The novices say that the turning point in making the decision to join a certain order is often connected with a sudden feeling of light or extraordinary peace in their souls. Dariusz has completed two years of philosophy. His decision matured in a complicated way. 'I was connected with the Pauline parish in Wieruszow', he says. 'It was already in the grammar school that my family told me I would join some order. But I was afraid of taking the decision under the influence of the environment. I chose to study at the university and my decision was accepted. But after having completed my second year I prepared documents and went to Jasna Gora to submit them. I met one of the Pauline fathers I had known before, and after I had explained him why I came there he asked me, 'And do you feel peace about all these things?' At the moment I felt light and certainty that that was a right decision'.
Human being is a mystery that falls outside any description. It is even more difficult to describe the way God leads a young man to choose religious life. The Pauline novices vary a lot. Those who have entered the novitiate this year are 18 or 19 years old, they come from towns and villages, with a slight predominance of the latter; they graduated from vocational schools, grammar schools, universities, some had jobs. Some come from deeply religious families, some from religiously indifferent families. Some felt their vocations from childhood; some were far from the Church for many years. Some have just left their families; others have already experienced hardships.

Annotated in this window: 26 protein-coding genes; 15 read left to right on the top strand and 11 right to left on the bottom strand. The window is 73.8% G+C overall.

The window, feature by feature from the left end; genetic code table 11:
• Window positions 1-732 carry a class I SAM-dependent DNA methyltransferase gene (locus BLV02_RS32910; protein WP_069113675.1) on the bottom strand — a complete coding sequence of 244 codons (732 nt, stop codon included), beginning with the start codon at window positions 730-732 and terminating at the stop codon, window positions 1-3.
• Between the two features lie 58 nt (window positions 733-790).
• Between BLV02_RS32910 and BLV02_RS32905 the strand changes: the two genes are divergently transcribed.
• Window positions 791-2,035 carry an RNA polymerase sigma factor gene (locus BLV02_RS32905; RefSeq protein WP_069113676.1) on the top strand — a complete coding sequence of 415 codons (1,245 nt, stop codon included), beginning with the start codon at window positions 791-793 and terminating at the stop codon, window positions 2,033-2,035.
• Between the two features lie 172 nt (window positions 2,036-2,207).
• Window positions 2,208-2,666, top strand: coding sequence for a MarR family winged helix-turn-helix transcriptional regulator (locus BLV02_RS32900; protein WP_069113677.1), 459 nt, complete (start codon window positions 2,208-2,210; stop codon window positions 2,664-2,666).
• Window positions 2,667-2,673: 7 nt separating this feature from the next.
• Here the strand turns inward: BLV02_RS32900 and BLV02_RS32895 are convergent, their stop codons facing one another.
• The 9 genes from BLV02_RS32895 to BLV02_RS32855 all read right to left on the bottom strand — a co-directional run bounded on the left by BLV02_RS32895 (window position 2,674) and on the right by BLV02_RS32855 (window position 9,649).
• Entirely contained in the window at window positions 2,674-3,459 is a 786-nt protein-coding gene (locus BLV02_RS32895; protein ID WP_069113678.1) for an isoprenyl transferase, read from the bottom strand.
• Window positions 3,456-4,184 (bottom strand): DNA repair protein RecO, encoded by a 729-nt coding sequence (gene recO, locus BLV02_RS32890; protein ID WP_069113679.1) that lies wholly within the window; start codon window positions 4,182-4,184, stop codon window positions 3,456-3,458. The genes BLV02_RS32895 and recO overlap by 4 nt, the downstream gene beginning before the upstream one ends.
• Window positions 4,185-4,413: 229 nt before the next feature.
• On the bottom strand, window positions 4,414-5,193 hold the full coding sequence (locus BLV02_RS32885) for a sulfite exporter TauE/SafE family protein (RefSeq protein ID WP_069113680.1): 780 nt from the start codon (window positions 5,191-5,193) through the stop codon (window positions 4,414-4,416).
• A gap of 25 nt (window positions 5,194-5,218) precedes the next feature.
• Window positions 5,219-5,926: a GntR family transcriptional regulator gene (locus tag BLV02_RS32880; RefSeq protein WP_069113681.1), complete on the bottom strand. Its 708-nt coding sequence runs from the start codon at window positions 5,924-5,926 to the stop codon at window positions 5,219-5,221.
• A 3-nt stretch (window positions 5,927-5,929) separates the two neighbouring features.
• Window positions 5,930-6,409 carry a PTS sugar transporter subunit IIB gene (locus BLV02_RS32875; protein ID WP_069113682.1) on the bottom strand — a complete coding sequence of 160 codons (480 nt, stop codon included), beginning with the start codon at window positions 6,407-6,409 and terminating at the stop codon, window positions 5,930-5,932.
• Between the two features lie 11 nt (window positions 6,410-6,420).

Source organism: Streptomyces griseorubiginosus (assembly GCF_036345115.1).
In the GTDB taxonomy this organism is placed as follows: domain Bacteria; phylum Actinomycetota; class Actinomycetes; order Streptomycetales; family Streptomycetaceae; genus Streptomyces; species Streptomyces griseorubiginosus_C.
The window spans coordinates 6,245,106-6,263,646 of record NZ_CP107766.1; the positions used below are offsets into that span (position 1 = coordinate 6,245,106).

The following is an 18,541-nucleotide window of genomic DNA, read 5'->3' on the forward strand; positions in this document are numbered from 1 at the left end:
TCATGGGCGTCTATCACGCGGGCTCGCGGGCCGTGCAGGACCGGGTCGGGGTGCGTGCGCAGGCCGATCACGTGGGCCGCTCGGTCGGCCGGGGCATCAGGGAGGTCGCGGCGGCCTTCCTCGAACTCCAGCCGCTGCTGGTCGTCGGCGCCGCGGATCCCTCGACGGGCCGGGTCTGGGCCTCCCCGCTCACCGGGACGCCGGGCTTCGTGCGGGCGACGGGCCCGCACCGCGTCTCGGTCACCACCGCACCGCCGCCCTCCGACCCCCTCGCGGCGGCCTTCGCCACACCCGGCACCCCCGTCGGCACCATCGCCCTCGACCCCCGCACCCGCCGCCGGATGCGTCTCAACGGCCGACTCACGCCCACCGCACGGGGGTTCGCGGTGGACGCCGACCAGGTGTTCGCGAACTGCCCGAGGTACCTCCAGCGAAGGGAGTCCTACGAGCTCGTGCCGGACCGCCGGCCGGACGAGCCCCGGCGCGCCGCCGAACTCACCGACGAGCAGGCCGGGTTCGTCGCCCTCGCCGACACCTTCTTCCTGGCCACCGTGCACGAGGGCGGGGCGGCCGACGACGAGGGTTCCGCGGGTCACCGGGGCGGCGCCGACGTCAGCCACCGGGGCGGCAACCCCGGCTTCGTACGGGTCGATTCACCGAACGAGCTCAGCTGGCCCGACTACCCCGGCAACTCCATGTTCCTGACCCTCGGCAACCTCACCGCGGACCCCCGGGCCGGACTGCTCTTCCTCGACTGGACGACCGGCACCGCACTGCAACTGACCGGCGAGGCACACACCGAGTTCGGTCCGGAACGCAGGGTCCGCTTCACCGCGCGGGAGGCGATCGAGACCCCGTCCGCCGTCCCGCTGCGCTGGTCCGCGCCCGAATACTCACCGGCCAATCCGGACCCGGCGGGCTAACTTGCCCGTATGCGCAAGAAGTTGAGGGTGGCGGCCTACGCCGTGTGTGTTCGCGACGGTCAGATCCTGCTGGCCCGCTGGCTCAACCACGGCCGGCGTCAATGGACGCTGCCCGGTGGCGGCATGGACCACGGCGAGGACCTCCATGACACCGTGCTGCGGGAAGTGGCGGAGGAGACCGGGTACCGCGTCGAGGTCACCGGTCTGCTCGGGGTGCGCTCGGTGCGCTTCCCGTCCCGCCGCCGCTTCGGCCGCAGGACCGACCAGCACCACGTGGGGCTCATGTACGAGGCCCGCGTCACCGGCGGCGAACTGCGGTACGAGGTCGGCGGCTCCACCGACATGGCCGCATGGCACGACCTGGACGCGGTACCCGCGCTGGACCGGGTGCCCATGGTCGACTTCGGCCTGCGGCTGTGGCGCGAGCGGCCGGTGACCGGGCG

'We are here to help each of them to discern their vocations although this process will last for many years', says Father Maksymilian, the master of the novitiate. 'Novitiate is a unique time in the life of every Pauline monk. If we had been able to ask the Apostles about their over two- year 'novitiate' they would have expressed their astonishment that they were chosen, that some mysterious power drew them to follow Lord Jesus. They would not have hidden their fear and uncertainty about the end of their adventure. The Apostles were certain of their callings, but they did not understand much. They did not imagine their future lots and did not understand the depth of what the Divine Providence asked them to. The uncertainty can also be seen on many faces of the novices, which is a school of life and discernment of vocation, a time of inner maturity. This is a deep, long, and many a time, painful process. This is a time to get to know oneself, entering into 'self'. In this inner struggle God reveals them the painful truth about man's sins; he cleanses them, removes their sins, and by transforming them he prepares them to a fuller new life in the light.